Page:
Following today's closing on the property, the Peconic Land Trust will work closely with the Graves Protection Warrior Society to restore the land and remove the existing structures in what will be a year long restoration project. Upon completion of the restoration of the land to its natural state, the fee title of the parcel will be returned to Shinnecock.
This will be the first time in history that Shinnecock land within the Shinnecock Hills will be returned to, and reclaimed by the Shinnecock Nation.
Sugar Loaf Hill is among the most sacred areas to the Shinnecock people within the Shinnecock Hills. Our people have historically used the area and other parts of the Shinnecock Hills as a burial ground for many thousands of years up until the time of colonization when our people were forcefully removed in the mid 1800's. The fight to protect, preserve, and reclaim this land has been led by members of our community for generations.
In the wake of the uncovering of over 1,500 indigenous children's remains in primarily unmarked burials found at 7 of the nearly 500 Residential "Indian" Schools in North America, it is important for us to reiterate our cause. Many Shinnecock children attended these very schools. Though mainstream society has forgotten, erased, or failed to teach of the atrocities committed at those institutions, our indigenous communities have never forgotten. Despite the fact that many of the children's graves at those schools are unmarked, as are many of the graves in the Shinnecock Hills, our people have not forgotten they are there. We will continue our fight to protect and honor our buried ancestors, whether they were buried 200, or 2,000 years ago, so that they may continue to rest in peace.
We would like to thank the Southampton Town Board for following through with long standing negotiations and maintaining an open line of discussion around these efforts. We also thank the Peconic Land Trust for taking the forefront at the negotiating table on our behalf to acquire this area. We could not have achieved this without the time and love from all of our supporters who have come out and rallied side by side with our community to have our voices heard and our plea acknowledged.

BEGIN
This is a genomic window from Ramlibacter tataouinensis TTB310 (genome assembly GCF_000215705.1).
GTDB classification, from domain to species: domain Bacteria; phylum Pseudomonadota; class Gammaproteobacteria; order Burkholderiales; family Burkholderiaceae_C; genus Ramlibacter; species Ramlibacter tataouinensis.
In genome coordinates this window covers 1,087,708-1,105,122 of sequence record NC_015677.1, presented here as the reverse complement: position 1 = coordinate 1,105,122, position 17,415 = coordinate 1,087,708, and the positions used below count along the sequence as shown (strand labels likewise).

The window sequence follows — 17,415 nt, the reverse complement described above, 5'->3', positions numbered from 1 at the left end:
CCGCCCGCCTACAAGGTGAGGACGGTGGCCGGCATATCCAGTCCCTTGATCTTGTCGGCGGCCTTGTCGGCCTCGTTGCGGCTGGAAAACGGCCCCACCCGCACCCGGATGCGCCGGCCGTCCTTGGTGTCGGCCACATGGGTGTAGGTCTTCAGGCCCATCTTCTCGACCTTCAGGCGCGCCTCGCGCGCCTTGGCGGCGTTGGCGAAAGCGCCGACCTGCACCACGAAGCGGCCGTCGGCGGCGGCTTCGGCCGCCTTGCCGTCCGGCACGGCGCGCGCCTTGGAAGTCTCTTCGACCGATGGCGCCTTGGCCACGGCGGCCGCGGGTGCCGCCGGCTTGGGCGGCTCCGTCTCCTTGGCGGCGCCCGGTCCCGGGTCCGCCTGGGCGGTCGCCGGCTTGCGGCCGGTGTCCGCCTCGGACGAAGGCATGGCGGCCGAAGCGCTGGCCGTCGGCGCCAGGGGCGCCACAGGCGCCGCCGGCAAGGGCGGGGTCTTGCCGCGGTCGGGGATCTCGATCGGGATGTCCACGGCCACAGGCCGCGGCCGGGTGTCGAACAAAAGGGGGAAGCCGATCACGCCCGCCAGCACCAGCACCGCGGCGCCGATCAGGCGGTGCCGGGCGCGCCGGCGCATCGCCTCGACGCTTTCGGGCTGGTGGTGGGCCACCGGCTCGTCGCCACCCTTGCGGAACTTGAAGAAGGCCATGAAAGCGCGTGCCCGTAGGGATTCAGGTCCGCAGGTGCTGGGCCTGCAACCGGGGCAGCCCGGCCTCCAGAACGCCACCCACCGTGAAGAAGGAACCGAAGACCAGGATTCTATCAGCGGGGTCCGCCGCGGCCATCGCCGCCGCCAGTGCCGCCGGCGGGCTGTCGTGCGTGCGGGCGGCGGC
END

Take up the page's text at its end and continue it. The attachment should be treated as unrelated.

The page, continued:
Co-Chair Rebecca Genia
Co-Chair Shane Weeks
The Peconic Land Trust has established a special fund for the acquisition, restoration and ongoing stewardship of Shinnecock sacred land in the Town of Southampton.
In July 2021, the Trust acquired the summit of Sugar Loaf Hill in Shinnecock Hills. Simultaneously, the Town of Southampton purchased the development rights on the property forever protecting it from residential development. The Trust will remove the existing residence and restore the property to its natural state in conjunction with the Shinnecock Graves Protection Warrior Society (GPWS).
The Trust’s intent is to transfer the land to the Shinnecock people as soon as practicable with the approval of the Town.
The Shinnecock Land Acquisition and Stewardship Fund supports the Trust’s efforts to acquire, restore and steward sacred Shinnecock land in conjunction with the GPWS.
You can make a tax-deductible gift in support of Shinnecock Land Acquisition and Stewardship Fund through the Peconic Land Trust online or by mail to Peconic Land Trust, 296 Hampton Road, Southampton, NY 11968. Please indicate Shinnecock Land Acquisition and Stewardship Fund when making your donation.
Key Burial Ground to be Returned.
July 20, 2021
East End Beacon Sugar Loaf Hill
Southampton Exploring protection of Burial Site Feb. 27, 2020
Moratorium to Protect Burial Site Adopted
Sept. 8, 2020
Southampton Town Votes to Preserve Sugar Loaf Hill
June 15, 2021
Land Deal Urged to Save Burial Ground
June 3, 2021